Saudi vows to 'hit back' at sanctions over Khashoggi

Saudi vows to 'hit back' at sanctions over Khashoggi

Saudi vows to 'hit back' at sanctions over Khashoggi

That fear appeared to spread Monday to Japan's SoftBank, which has invested large sums of Saudi money.

Habertürk website's columnist Sevilay Yılman wrote on October 15 that Turkish security forces started to look into Kışlakçı's claim.

"There needs to be a credible investigation to establish the truth about what happened, and - if relevant - to identify those bearing responsibility for the disappearance of Jamal Khashoggi, and ensure that they are held to account", the countries said in a joint statement. The kingdom has called the allegations "baseless" but has offered no evidence the writer left the consulate.

Already, worldwide business leaders are pulling out of the kingdom's upcoming investment forum, a high-profile event known as "Davos in the Desert".

However, Senator Marco Rubio (R-Florida) says the USA must take action against Saudi Arabia - including potentially regarding arms sales - if the allegations are proven true. The market clawed back some of the losses, trading down over 4 percent later on.

A statement from the Ministry of Foreign Affairs says that since an investigation is ongoing into the matter, "it would therefore be appropriate to await the outcome".

She described her fiancé as a patriot who loved his country and rejected the label of dissident because she believed he was working for the good of Saudi Arabia.

President Donald Trump initially made it clear that whatever the outcome of the inquiry into the disappearance of Khashoggi, the USA would not forgo billions of dollars in arms deals with Saudi Arabia.

President Trump has said "we would be punishing ourselves" by canceling arm sales.

There have been doubts, however, about how far the U.S. president is willing to go, given his administration's deep ties to Riyadh.

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While Riyadh claimed he had left the consulate after his visit, Turkish police said Khashoggi did not emerge from the building. It was not immediately clear whether the second plane, pictured here, which left Istanbul for Egypt, was also searched.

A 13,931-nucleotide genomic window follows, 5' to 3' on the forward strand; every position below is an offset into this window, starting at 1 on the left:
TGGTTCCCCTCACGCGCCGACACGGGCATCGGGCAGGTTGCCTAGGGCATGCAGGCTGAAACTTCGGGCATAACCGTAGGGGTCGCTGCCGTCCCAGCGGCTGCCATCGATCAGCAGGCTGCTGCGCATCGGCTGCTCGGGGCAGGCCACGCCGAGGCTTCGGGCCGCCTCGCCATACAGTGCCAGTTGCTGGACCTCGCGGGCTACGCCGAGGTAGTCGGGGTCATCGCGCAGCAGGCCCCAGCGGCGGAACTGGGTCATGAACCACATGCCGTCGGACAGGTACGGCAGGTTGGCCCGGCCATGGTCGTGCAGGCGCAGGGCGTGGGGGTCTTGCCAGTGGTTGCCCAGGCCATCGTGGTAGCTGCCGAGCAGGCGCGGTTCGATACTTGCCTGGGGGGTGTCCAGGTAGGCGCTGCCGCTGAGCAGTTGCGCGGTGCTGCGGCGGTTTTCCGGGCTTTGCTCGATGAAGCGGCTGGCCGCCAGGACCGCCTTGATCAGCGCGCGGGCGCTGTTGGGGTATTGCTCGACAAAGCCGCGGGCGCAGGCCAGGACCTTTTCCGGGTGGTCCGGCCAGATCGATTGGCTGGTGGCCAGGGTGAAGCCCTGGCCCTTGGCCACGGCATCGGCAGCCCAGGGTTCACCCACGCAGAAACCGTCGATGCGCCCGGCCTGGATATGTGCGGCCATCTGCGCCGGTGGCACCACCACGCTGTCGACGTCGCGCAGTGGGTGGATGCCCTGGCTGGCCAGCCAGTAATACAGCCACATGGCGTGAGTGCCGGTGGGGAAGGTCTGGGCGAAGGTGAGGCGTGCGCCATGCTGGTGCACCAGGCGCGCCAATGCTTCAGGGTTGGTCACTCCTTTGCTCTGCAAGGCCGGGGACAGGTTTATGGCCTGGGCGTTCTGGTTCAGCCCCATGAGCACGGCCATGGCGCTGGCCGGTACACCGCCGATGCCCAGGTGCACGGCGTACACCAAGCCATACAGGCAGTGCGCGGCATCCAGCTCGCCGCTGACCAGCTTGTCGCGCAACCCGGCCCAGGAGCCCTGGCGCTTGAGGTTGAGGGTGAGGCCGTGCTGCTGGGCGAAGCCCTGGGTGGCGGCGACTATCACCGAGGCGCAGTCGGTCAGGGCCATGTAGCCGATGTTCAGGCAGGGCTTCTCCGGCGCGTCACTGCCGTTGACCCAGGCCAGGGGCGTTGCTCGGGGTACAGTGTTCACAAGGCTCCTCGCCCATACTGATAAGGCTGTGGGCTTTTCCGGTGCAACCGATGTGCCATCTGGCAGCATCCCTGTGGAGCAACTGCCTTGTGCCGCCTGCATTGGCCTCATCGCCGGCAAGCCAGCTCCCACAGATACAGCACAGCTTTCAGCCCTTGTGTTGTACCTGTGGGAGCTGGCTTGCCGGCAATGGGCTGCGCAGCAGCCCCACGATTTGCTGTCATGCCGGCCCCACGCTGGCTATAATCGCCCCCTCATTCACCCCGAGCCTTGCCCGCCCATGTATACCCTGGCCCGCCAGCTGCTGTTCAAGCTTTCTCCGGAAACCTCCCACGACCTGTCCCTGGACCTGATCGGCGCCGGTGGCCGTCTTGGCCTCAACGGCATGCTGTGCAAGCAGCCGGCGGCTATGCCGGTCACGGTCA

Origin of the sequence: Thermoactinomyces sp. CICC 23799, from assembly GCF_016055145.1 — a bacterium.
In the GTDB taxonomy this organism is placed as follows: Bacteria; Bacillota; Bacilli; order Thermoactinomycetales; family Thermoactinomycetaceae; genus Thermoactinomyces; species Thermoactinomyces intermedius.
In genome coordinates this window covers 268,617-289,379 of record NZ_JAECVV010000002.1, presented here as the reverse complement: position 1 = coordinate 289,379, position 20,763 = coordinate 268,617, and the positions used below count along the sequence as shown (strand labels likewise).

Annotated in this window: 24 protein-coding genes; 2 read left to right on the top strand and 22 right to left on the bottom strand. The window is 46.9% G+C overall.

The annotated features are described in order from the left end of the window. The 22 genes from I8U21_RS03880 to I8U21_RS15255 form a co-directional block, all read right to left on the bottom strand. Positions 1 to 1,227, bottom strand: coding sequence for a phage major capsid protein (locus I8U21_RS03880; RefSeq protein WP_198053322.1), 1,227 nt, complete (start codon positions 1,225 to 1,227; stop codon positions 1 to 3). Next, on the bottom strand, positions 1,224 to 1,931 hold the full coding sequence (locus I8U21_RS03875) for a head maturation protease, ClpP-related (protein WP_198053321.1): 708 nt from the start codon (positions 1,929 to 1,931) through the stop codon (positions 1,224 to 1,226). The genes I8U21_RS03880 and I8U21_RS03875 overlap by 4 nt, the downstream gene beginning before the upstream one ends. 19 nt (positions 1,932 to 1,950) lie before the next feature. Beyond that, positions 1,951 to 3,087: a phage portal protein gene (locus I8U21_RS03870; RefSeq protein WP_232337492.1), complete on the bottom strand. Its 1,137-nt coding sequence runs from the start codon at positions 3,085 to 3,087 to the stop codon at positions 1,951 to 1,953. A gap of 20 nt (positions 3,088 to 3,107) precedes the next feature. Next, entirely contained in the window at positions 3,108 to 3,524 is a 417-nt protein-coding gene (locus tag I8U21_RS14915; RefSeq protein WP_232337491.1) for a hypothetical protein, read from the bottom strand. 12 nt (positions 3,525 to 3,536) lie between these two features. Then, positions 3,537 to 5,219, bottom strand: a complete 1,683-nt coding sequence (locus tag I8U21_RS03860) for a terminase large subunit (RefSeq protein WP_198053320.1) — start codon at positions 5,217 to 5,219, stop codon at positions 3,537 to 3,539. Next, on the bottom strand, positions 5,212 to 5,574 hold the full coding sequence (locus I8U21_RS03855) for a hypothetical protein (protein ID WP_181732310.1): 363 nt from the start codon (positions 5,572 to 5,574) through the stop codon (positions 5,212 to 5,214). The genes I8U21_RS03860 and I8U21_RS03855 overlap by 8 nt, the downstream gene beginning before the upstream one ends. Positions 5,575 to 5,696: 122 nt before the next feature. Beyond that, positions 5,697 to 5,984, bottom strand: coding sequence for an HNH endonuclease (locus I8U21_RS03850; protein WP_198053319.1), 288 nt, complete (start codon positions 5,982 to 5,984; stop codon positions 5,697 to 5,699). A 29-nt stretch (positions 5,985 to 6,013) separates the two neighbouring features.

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Saudi Arabia has been pumping more oil into global markets to make up for a shortfall created by Trump's decision to reimpose sanctions on Iran. Trump has said that he intends to speak to the Saudi King soon.

The source said that the Kingdom also affirms that if it receives any action, it will respond with greater action.

The statement did not elaborate.

Saudi-owned Al Arabiya television claimed on Sunday that the kingdom had readied "over 30 measures" it could implement. Benchmark Brent crude now trades above $80 a barrel and USA gasoline prices have risen ahead of the midterm elections.

The cancellations could add pressure on other USA firms like Goldman Sachs Group Inc GS.N , Mastercard Inc MA.N and Bank of America Corp BAC.N to reconsider their plans to attend the investor event.

Turkish President Tayyip Erdogan gestures as he speaks at a business conference in Budapest, Hungary, October 9, 2018.

Treasury Secretary Steven Mnuchin this month is scheduled attend the event in Riyadh known as "Davos in the Desert", even as corporate leaders are pulling out over concerns about the fate of Mr. Khashoggi, a critic of the Saudi regime. While Turkey and the kingdom differ on political issues, Saudi investments are a crucial lifeline for Ankara amid trouble with its lira currency.

For the moment, suspicions about Saudi Arabia's role in Khashoggi's disappearance have tainted the reformist image carefully cultivated by Crown Prince Mohammed.

British billionaire Richard Branson has pulled back from two projects to develop Red Sea tourism and has suspended talks with the Saudi government about a $1 billion investment in his space companies. Saudi Arabia has denied that.

Those policies are all seen as initiatives of the crown prince, who has also presided over a roundup of activists and businessmen.

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